course objectives/policies

This course is about producing compelling, important, timely stories. Producing those kinds of stories requires a grasp of the fundamental tenets of journalistic writing. This style likely differs from writing that you are asked to do elsewhere in the university.
A sound grasp of journalism also requires a basic grounding in the consequences of telling stories to an audience. So this course also includes discussion of the role of journalism and “the media” in society.

The objectives for the course are that by the end of the semester you will:

• Improve your ability to communicate to a broad and diverse audience.
• Develop critical, creative and analytical storytelling skills.
• Critically evaluate a work’s clarity, concision, accuracy, fairness, style and grammar.
• Tell stories using a variety of elements – primarily words, sounds and photos.
• Better understand and be able to critically evaluate journalism’s role in society.


Get stuff in on time and come to class. It’s as simple as that. Each 24-hour period, including weekends, something is late will cost you a letter grade. Extensions can be provided for documented illnesses or family emergencies. You need to notify me in advance to get an extension on a story. These will only be granted for emergency situations. Exams or assignments in other classes don’t count as emergencies. Good deals on plane tickets that take you out of town early for fall break don’t count either. Sorry.

on cell phones and civility and being a knucklehead

Please put your phones on vibrate when come in and forget about texting until class is over.
Also, we will talk about many controversial things this semester that many of you will have strong feelings about. Please respect the opinions of others as you would like to have them respect yours. Lastly, the success of this course depends on the constructive criticism of your classmates’ work so basically don’t be a knucklehead.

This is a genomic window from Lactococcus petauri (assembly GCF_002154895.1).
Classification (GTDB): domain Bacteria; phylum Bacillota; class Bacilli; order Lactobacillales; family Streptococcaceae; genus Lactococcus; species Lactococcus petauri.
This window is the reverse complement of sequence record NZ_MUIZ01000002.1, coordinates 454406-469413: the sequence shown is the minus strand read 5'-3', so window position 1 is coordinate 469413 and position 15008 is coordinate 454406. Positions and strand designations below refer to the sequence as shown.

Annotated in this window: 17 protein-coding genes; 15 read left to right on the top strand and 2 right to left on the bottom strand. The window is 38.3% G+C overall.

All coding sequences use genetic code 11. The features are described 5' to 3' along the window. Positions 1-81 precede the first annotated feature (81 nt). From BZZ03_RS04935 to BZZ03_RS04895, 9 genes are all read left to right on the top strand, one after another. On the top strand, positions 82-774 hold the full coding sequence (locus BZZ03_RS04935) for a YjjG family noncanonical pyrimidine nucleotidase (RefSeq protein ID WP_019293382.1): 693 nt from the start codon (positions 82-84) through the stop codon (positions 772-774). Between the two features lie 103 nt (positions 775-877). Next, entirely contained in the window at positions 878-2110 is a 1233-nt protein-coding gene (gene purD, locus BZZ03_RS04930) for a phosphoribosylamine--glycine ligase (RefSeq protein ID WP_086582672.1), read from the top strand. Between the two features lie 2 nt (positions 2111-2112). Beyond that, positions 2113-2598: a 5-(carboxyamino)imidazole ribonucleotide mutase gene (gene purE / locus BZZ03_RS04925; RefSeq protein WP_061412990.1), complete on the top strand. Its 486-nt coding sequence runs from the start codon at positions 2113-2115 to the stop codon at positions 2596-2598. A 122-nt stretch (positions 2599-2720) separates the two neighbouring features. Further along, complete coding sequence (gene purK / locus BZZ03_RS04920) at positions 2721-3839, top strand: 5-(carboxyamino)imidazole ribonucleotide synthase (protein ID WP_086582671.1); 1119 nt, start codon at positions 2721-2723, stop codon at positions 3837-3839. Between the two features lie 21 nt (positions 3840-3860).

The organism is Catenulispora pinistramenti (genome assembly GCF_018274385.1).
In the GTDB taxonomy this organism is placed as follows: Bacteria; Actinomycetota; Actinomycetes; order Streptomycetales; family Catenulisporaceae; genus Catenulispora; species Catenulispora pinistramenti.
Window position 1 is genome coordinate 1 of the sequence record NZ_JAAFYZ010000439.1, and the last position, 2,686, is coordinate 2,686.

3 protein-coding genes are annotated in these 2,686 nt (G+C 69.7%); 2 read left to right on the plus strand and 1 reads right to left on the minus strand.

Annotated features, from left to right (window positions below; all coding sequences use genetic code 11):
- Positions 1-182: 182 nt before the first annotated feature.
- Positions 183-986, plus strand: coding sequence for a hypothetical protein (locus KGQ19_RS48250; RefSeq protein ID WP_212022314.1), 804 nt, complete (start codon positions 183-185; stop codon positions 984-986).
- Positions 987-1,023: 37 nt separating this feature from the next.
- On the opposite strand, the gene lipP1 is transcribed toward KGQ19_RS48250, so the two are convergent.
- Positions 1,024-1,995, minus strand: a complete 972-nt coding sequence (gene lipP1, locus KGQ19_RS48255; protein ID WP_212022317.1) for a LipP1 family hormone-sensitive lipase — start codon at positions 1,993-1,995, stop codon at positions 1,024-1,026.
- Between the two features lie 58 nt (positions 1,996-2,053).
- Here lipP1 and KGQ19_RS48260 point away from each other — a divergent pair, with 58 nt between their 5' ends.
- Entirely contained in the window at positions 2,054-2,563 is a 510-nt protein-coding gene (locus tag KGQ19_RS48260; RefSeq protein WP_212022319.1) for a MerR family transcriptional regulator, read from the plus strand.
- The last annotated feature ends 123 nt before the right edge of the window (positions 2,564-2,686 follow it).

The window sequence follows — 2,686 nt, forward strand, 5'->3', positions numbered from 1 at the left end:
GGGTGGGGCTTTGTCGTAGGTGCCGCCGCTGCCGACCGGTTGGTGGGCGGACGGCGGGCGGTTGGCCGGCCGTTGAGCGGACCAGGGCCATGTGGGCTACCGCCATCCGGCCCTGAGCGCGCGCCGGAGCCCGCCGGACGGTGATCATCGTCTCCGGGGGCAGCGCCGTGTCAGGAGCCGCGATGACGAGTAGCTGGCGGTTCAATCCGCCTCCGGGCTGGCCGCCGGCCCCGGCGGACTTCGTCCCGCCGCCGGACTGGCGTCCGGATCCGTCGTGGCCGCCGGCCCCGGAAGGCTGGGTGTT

students with special needs

For those who have or think that you may have a disability  (learning, physical or psychological), are encouraged to contact Services for Students with Disabilities, Room 113, Science Center, 610-660-1774 or 610-660-1620 as early as possible in the semester. Accommodations can only be provided to student with current (within three years) documentation.

Students are encouraged to discuss their instructional (“reasonable academic adjustments”) and accommodation needs with me.

All student requests for extended time to take examinations in a distraction free environment, must be discussed with the professor a minimum of one week prior to the scheduled date of the exam; the student must complete the Extended-Time Request Form and obtain the professor’s approval; and submit the form to the office – Services for Students with Disabilities a minimum of 3 days prior to the date of the scheduled exam.  Failure to follow these procedures could result in a denial of the request.

Exceptions to assignment schedules require prior written approval of the professor.

The syllabus and course schedule are subject to change – you will be notified in advance of any modification.

academic dishonesty

Journalism depends fully upon honesty and a commitment to the truth. I am assuming none of you will take any unethical shortcuts in your work. In case you are unsure about what constitutes academic misconduct, here are some rough guidelines:

• All work must be your own.
• You must accurately quote and represent all sources in your stories.
• Making up quotes, presenting material as your own interview quotes when you have simply lifted it from a Web site, inventing sources are examples of serious academic dishonesty.

For more information on academic dishonesty consult the university’s policy here.

Penalties for academic honesty could include failure of the course or worse.


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